This is a straight up lovely coffee. Just fresh fruit with none of the funk... We are super pleased to be ramping up our Central American offerings this year with several coffees that are verified by trusted friends to be from good, solid farms with local ownership, excellent labour practices and environmental credentials. This coffee from "Uncle John's Micromill" was such a lovely suprise on the cupping table. Good, clean fruitiness that's both fresh and cooked fruit, and a strong backbone of chocolatey sweetness and body. This is a beautiful daily drinker for the natural coffee connoisseur.
We sourced this coffee through our friend Bram at Ally Coffee who has a solid reputation with so many farmers in Central America.
Tío Juan Micromill is a family project which was started in 2015 by coffee producer Juan Rafael Montero Gamboa with the intention of improving the quality of the coffee from his family farm, Monteroga – Casas de Abajo. Juan Rafael has been taking care of his land since the 1960s and works to cultivate coffee in a harmonious way with nature.
Juan Rafael believes that every living organism, no matter how large or small, is part of a habitat and ecosystem. This means that his land, where he lives alongside hundreds of organisms, must remain perfectly tuned to thrive. His belief in this harmony guides the way that he works with his soil and crops, knowing that coffee quality depends on the way which producers work in their ecosystems.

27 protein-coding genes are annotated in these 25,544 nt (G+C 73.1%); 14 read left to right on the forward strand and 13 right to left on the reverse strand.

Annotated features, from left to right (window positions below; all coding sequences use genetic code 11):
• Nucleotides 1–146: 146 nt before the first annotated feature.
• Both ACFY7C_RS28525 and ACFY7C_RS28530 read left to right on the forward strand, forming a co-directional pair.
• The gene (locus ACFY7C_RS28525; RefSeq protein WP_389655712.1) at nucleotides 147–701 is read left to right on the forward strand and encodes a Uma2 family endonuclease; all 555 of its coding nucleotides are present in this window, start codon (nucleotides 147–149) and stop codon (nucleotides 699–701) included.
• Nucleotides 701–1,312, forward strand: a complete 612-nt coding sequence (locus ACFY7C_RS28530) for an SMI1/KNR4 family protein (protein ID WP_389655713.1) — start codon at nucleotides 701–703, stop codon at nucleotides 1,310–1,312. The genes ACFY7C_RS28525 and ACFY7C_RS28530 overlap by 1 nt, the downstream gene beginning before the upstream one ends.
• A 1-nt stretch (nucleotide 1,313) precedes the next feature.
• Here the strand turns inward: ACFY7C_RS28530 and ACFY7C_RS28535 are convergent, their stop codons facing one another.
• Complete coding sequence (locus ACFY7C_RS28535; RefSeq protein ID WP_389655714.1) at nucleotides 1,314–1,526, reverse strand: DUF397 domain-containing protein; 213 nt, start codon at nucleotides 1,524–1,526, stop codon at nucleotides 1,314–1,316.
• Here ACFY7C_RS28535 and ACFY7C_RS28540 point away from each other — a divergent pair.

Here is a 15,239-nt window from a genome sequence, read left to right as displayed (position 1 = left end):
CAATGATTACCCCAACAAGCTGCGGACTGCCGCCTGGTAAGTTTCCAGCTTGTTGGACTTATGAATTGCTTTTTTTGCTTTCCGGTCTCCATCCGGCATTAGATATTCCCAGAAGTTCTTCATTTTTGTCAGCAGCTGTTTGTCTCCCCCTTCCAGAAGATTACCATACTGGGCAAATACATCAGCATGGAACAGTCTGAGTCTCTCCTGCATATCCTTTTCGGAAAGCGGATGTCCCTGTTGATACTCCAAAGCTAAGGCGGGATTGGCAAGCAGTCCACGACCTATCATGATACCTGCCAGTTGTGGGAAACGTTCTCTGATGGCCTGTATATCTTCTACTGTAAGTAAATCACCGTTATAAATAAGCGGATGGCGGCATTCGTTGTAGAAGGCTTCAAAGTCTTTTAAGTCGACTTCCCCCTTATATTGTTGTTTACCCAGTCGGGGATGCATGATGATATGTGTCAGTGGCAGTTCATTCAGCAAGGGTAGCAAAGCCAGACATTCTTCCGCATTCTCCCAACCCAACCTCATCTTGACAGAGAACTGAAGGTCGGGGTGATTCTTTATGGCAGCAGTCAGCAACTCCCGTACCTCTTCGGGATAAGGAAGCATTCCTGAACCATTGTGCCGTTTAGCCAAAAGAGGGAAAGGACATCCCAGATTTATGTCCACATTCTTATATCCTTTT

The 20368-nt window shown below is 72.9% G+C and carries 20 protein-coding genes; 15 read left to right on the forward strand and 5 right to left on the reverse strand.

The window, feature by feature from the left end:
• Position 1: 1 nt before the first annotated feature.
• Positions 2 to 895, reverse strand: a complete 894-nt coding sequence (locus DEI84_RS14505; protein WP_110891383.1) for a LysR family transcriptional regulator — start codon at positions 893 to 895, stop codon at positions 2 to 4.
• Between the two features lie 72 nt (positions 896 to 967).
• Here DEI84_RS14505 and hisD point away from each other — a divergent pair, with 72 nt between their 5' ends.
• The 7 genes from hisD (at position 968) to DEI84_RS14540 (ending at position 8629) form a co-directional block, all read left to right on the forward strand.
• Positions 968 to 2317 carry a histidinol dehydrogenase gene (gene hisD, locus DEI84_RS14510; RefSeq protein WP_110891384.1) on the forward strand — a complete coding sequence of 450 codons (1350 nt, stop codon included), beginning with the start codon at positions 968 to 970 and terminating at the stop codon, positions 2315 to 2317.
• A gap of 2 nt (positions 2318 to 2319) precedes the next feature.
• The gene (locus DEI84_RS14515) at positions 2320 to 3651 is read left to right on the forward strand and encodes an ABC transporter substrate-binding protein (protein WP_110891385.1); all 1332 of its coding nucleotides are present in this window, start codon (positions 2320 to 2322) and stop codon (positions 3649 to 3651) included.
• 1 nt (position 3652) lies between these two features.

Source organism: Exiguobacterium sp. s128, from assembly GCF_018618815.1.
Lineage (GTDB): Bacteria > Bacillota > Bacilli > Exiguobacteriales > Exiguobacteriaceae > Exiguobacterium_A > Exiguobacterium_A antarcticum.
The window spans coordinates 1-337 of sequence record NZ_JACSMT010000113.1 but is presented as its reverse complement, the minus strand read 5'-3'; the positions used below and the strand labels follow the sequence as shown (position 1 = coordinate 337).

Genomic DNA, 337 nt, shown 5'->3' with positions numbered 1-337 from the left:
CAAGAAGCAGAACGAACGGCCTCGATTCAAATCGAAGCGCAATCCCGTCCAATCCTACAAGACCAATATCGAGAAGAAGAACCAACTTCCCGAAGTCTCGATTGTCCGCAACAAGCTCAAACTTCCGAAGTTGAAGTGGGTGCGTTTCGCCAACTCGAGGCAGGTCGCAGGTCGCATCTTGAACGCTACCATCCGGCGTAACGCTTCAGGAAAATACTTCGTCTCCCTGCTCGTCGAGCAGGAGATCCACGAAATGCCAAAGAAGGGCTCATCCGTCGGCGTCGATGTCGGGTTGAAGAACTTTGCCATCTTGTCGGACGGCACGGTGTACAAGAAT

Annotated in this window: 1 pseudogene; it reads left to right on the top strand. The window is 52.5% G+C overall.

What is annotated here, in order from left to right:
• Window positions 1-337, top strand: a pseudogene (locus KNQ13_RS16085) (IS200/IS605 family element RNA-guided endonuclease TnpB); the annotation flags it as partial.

Juan Rafael’s production practices are designed to be sustainable and to consider his environment. He analyzes the soil regularly, producing his own organic fertilizers called “bioles”. These foliar-type fertilizers are created through anaerobic digestion of plants, and are nutrient-rich enough to fulfill most of the nutritional requirements of his coffee. All of the weed removal on the farm is done by hand, and Juan Rafael also chooses not to use any herbicides on his plants.
This Catuai microlot underwent Natural processing at Tío Juan Micromill. Harvested cherries are first floated in fresh water to sort out any defects and impurities from the harvest before being spread out in thin layers on raised drying beds. Cherries are dried in direct sunlight through the morning and afternoon thanks to the location of the mill’s drying beds, and the beds are covered each night in plastic to avoid unwanted moisture collecting on the cherries. The coffee is dried for approximately four weeks to reach the ideal humidity, at which point the coffee is then stored in the mill’s warehouse for a resting period. The cherries are finally milled and prepared for export in a neighbor’s dry mill where the coffee is rigorously sorted for screen size, color, and density.